(Screenshot of the Common Application Web site)

School is starting, as is the new college admissions season — and kids as well as their parents are already starting to get panic attacks about what lies ahead. How to keep anxiety at reasonable levels and deal with college applications in a non-crazed fashion? Brennan Barnard tries to answer that in this post. Barnard is the director of college counseling at The Derryfield School, a private college preparatory day school for Grades 6-12 in Manchester, New Hampshire.

 

By Brennan Barnard

The light on my office phone blinks a burning red. In addition to my work as director of College Counseling at the Derryfield School an independent college preparatory day school in southern New Hampshire, I am a volunteer firefighter. As an emergency responder I am no stranger to the red distress beacon flashing in front of me, and as I lift the receiver, the pleasant automated woman informs me that I have ten new messages. Despite the lack of risk to life or property, I begin to get the sense that a fire is kindling. One by one I listen to panicked messages about testing, course selection and resume building. Ironically, I have been out of the office at a mindfulness in education conference at the Omega Institute in New York and therefore not available to dowse the growing angst about the college process.

It is August and athletics are kicking into full gear. Unconscionably, store flyers have been advertising back to school sales since the beginning of July, but until now, most students have maintained their distance from the reality of the waning days of summer. With the school year imminent — or in many districts, already here — the collective blood pressure for seniors and their parents is rising, expected to crescendo in late October. On August 1st, the Common Application for the 2015-2016 admission cycle went live and for many what once was a joyful exploration of college and future has become an overwhelming, anxiety ridden race against time. This is not a phenomenon unique to my school in suburban New Hampshire. My colleagues from independent and public schools throughout the country corroborate this trend.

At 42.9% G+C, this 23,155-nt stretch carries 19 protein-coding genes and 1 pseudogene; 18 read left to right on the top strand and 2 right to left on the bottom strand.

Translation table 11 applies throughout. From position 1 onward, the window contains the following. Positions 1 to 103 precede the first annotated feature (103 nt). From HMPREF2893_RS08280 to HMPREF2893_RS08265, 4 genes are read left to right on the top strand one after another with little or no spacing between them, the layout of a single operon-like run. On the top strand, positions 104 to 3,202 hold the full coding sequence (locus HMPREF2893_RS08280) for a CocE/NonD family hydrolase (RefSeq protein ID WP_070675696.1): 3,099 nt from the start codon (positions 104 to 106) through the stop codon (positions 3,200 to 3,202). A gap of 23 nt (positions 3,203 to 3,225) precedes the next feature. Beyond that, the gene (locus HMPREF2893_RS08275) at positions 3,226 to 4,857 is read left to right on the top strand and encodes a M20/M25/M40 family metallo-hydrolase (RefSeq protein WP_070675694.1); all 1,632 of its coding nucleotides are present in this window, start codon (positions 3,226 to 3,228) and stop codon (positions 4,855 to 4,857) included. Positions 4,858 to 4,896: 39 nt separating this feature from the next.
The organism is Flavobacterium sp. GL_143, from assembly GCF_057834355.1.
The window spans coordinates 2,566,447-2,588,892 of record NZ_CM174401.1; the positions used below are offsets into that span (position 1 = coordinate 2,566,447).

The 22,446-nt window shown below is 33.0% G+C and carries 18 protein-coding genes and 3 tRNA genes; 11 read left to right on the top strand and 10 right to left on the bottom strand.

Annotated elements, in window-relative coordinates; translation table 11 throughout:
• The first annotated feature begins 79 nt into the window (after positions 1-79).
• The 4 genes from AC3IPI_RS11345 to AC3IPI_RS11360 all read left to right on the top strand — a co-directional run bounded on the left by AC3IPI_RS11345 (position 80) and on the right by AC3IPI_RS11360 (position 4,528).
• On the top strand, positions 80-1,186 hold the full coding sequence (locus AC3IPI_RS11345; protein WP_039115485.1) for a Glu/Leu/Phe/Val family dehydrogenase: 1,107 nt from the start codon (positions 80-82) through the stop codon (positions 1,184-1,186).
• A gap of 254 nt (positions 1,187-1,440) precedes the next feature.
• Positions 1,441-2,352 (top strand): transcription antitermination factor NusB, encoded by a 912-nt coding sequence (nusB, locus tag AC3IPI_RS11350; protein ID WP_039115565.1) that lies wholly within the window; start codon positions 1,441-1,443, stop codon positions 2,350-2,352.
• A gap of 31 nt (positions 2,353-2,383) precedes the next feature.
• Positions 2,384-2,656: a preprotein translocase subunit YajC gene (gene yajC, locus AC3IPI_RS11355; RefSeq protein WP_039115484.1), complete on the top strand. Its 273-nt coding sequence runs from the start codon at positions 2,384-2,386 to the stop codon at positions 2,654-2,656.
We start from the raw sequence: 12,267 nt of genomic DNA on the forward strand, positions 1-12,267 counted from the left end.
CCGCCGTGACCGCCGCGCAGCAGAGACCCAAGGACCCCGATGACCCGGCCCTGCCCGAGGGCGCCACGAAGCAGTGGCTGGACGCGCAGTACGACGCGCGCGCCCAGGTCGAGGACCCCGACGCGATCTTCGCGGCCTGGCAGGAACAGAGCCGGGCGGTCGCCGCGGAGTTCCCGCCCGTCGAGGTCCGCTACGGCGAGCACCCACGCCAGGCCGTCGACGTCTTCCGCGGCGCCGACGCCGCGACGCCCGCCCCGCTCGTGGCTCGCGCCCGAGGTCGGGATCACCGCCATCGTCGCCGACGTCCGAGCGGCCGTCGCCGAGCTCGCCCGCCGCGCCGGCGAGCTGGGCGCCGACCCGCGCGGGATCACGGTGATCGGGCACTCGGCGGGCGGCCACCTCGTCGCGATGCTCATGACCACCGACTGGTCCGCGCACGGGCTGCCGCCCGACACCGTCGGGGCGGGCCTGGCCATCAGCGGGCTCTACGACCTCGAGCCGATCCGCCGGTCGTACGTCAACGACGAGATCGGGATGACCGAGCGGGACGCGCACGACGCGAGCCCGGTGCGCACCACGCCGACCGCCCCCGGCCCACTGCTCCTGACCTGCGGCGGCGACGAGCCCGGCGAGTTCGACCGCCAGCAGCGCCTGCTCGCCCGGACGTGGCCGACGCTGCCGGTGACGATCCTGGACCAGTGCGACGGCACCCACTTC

[What the 2015-16 Common App looks like]

It is unclear exactly what fuels this hysteria and ignites a sense of panic among students. Media hype, peer culture, parental pressure, and sinking admit rates (at a handful of the most selective colleges) surely share the blame for this atmosphere of unease. We must ask ourselves as educators and parents how to best combat this anguish. How do we keep students healthy? High-profile accounts of suicide on college campuses along with other growing mental health concerns point to a need to tune into the sparks of emotion and anxiety before they rage into a fire.

In high school, we see students becoming preoccupied with college acceptance earlier and earlier and trying to prematurely specialize athletically, academically and “extra-curricularly” to the extent that they are robbed of their teenage years. In our college counseling offices, we do promote early, proactive and thoughtful planning for the future. We encourage our students to aim high, but to focus on fit with a healthy dose of introspection, self-awareness and growth. When the college search becomes more an exercise of positioning and packaging and less about fit and fulfillment, then we are only fanning the flames.

How do we as educators and parents model perspective and balance and fit in the admission process? As a start, read Frank Bruni’s “Where You Go Is Not Who You’ll Be: An Antidote to the College Admissions Mania.” It is a thoughtful and well-evidenced argument for maintaining equilibrium (and low blood pressure) when it comes to the college search.